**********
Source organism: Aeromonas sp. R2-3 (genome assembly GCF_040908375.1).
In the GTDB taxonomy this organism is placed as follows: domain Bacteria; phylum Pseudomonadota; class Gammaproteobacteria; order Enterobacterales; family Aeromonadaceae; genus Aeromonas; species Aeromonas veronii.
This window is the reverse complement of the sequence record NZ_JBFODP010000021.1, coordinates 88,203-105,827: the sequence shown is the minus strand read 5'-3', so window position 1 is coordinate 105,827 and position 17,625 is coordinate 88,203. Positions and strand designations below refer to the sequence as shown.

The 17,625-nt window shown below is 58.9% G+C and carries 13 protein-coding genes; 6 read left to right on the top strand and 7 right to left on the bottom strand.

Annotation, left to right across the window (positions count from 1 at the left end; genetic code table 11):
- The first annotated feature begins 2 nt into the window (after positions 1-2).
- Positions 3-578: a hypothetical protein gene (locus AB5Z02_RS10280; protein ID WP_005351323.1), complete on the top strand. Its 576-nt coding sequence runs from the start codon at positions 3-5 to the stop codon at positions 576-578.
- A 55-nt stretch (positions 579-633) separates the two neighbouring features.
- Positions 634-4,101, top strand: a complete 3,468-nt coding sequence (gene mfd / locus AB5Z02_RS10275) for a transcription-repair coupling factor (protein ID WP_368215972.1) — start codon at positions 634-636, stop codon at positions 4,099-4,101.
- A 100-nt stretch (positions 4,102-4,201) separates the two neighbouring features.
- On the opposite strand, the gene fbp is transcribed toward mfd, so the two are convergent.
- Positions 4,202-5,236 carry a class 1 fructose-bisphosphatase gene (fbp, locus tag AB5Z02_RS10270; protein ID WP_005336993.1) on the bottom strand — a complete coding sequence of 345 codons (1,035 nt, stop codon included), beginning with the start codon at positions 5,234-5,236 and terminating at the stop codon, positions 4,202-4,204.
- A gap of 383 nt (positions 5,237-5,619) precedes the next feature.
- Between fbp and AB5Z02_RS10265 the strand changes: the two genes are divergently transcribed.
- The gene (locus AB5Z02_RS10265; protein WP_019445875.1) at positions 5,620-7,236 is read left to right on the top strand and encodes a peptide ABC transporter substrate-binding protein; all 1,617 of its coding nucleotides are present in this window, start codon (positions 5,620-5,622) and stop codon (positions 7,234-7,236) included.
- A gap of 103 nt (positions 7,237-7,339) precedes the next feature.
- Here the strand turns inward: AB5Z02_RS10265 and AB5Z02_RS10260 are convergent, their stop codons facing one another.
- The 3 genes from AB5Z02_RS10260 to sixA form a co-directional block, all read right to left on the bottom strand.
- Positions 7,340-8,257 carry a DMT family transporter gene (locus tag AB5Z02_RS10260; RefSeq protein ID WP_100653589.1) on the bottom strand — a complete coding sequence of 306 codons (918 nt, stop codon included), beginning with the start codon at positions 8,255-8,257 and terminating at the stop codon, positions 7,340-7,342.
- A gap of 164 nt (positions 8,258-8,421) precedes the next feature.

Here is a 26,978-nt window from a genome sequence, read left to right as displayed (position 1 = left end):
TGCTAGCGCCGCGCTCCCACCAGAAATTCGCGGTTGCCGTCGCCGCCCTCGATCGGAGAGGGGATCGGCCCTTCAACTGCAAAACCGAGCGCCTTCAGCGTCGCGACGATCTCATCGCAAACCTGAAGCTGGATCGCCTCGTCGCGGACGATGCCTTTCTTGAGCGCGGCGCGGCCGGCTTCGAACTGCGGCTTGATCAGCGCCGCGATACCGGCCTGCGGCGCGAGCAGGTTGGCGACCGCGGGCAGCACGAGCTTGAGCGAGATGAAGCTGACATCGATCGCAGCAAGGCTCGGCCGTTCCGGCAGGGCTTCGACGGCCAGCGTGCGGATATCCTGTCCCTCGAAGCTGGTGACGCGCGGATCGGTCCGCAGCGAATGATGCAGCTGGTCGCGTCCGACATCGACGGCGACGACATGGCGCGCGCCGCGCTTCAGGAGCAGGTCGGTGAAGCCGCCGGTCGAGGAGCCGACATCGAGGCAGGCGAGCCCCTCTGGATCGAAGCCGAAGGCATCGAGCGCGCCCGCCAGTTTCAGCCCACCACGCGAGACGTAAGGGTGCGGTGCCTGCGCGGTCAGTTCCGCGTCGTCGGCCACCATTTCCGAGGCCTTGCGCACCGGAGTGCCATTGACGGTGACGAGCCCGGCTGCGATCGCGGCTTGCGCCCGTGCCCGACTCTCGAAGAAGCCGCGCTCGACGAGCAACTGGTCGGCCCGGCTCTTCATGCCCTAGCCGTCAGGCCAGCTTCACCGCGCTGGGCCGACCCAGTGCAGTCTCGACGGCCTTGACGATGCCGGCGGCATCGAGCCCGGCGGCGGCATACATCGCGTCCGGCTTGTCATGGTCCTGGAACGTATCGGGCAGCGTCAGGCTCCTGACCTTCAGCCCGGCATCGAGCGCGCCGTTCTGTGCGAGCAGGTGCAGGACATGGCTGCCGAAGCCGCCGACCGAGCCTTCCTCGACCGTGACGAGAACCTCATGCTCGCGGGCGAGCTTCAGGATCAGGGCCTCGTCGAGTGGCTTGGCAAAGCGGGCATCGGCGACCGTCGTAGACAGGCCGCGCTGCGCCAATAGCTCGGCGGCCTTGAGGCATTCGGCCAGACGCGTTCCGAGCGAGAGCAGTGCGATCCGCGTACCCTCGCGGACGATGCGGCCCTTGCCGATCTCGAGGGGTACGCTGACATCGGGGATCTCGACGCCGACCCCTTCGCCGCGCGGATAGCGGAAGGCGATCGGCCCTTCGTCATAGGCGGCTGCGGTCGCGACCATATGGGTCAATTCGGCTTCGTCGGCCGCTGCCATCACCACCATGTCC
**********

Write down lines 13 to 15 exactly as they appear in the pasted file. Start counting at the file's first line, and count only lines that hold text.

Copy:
- A gap of 383 nt (positions 5,237-5,619) precedes the next feature.
- Between fbp and AB5Z02_RS10265 the strand changes: the two genes are divergently transcribed.
- The gene (locus AB5Z02_RS10265; protein WP_019445875.1) at positions 5,620-7,236 is read left to right on the top strand and encodes a peptide ABC transporter substrate-binding protein; all 1,617 of its coding nucleotides are present in this window, start codon (positions 5,620-5,622) and stop codon (positions 7,234-7,236) included.